"To be a time traveler, you have to have lived within time," Bryce continued, seating himself again. "The way matter has to have mass and take up space to be considered matter. Voyagers have to come from somewhere. Without a point of origin, you're not connected to anything, so you can't really be said to exist. It would be like you came out of nowhere, which is scientifically impossible."
Jeffrey absorbed this information in silence, still frowning to himself. "But how can I be made not to exist?" he protested. "I haven't been anywhere near my own time in two years!"
"It doesn't have to be anything you've done," Bryce assured him. "The alteration to your existence could have happened as the result of a random accident, like a rift in the time-space continuum. Or, which is more likely, it could be the secondary or even tertiary consequence of someone else's actions. Like the domino effect--knock one down and the rest will follow."
"Dominos," Jeffrey echoed, then fell silent again.
"It's on record as having happened before. Just not that often. But I know of a case where one Voyager's birth got cancelled out because of some change that happened generations in his past. Another operative had to go back and fix it for him. Since then, we've been trying to place special restrictions on each Voyager's timeline to decrease the possibility of that happening again. But . . . " his voice trailed off and he looked suddenly abashed.
"But you haven't placed these restrictions on Jeffrey's timeline," Bogg finished, unable to conceal the anger that crept into his voice.
Bryce hunched an uncomfortable shoulder. "We haven't reached the J's yet . . . " Avoiding Bogg's glare, he turned back to his console. "I've hooked up your Omni to the Biochronometer, so just give me a moment to access your profiles . . . " Bryce deftly tapped out a sequence of letters and numbers on his keyboard, then leaned back with a satisfied air. "This is your life in standard time," he informed Bogg. The top half of the screen was taken up with a grid of dates, across which a single illuminated line stretched in an unbroken segment. Peering at the data, Bogg recognized without undue difficulty the twenty-odd years he'd lived before being chosen as a Voyager.
"And this is his." Bryce hit another key, and a second line appeared on the lower half of the screen. Much shorter, spanning only a dozen years, but far more alarming was the way the entire line flickered on and off, like a faulty light switch. Or, Bogg thought with a sudden chill, like the Omni when history had gone wrong. "We can't pinpoint the disturbance in your timeline to any single cause or any single year, which is why we think there could be several factors at work."
Jeffrey peered over Bryce's shoulder at the screen. "Like what?"
Bryce shrugged, his long fingers still tapping out indecipherable sequences on his keyboard. "Well, maybe your parents never met. Or maybe your great-great-grandfather married someone else. Or, if we're talking about your life, it could be something as simple as you moving away from your old home or changing schools."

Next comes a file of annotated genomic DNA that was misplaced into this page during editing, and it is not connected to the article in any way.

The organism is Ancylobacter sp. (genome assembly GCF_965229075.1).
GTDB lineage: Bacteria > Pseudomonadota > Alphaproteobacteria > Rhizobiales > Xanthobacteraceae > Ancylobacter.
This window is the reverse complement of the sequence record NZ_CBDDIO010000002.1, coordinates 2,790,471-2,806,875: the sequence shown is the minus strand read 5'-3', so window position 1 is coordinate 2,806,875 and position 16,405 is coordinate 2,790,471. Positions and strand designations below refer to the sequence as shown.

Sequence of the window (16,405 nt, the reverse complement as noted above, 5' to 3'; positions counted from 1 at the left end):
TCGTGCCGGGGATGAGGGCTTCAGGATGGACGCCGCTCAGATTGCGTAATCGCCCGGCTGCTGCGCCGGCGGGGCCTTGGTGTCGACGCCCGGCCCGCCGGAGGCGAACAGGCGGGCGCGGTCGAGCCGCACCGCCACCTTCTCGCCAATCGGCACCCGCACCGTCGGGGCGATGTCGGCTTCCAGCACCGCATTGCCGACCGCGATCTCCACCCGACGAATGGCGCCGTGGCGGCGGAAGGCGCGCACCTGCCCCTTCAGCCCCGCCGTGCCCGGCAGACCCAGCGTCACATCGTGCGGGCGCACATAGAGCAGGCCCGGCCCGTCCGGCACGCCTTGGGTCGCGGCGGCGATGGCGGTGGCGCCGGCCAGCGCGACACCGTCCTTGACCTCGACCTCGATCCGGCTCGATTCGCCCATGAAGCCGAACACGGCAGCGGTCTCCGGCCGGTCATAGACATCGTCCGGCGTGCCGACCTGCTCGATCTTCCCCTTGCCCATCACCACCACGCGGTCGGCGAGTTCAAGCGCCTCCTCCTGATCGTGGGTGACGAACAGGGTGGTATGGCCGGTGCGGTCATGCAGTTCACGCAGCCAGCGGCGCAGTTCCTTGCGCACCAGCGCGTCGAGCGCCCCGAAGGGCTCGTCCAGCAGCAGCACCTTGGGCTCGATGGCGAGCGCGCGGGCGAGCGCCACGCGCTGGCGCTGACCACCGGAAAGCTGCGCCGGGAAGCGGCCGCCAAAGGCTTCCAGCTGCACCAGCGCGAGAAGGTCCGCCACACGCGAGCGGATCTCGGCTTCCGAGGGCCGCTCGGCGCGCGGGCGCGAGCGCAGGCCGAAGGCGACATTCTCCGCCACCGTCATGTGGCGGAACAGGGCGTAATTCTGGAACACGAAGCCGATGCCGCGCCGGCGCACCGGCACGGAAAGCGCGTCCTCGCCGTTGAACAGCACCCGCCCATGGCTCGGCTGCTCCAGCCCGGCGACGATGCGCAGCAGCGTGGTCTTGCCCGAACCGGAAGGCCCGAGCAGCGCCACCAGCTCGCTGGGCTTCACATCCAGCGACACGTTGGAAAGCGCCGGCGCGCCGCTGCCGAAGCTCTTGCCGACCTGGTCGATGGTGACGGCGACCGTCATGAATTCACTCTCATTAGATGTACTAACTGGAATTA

"Changing schools would cause me not to exist anymore?" Jeffrey's tone was frankly skeptical.
Bryce shrugged again. "Hey, if you want a more dramatic scenario, maybe you fell in a tank of piranhas or got eaten by a grizzly bear--"
"Or maybe I died in the same accident that killed my folks."
Bryce looked up at that, his flippancy vanishing at the sight of Jeffrey's bleak expression. "Sorry." He fidgeted nervously with his shirt collar before hunching over his keyboard again. "The point is, any significant deviation would cause this timeline--the one that leads to your being a Voyager now--not to exist anymore. For your future to remain the same, you have to keep the past the same as well. Maybe minor details might vary, but in the end, everything has to play out the way you remember it."
"Even the things I'd rather forget."
"Something like that." Bryce's tone was apologetic. Swiveling his chair around, he glanced up at Jeffrey with what appeared to be genuine concern. "Look, the good news--"
"There's good news?" Bogg muttered.
"The good news," Bryce continued, ignoring the older Voyager, "is that I think there's a way to get your life back on track. I've got some ideas--I'll bounce 'em off Beckett once he gets back. But we are working on this. Can you trust us?"
Jeffrey's somber dark eyes met Bryce's pale ones. "I guess I have to, don't I?"
With no other recourse left to them, Bogg and Jeffrey returned to the infirmary for the present. Olivia had classes to teach, so she hugged them both and told them to send for her if they needed anything. Susan also promised that she would stop by as soon as the techs came up with some kind of solution. When that might be, however, she couldn't say.
Bogg watched his partner closely for what remained of the day, but Jeffrey remained listless and withdrawn. The older Voyager almost wished the boy would break down in tears or lash out in frustration; either response would seem more natural than this strained quiet. And Bogg knew he could have coped better too. But if the kid needed to hold everything in right now, Bogg had to respect that, no matter how hard it was to watch.
Food was sent up, which they ate dutifully but without appetite. And neither of them slept well. Lying awake in his own bed, Bogg listened to Jeffrey tossing and turning for most of the night. Once, the boy started out of sleep with a strangled cry, clearly roused by a nightmare. Although he said he was all right, Bogg went over to sit with him until the kid fell into an uneasy doze again. Or pretended to.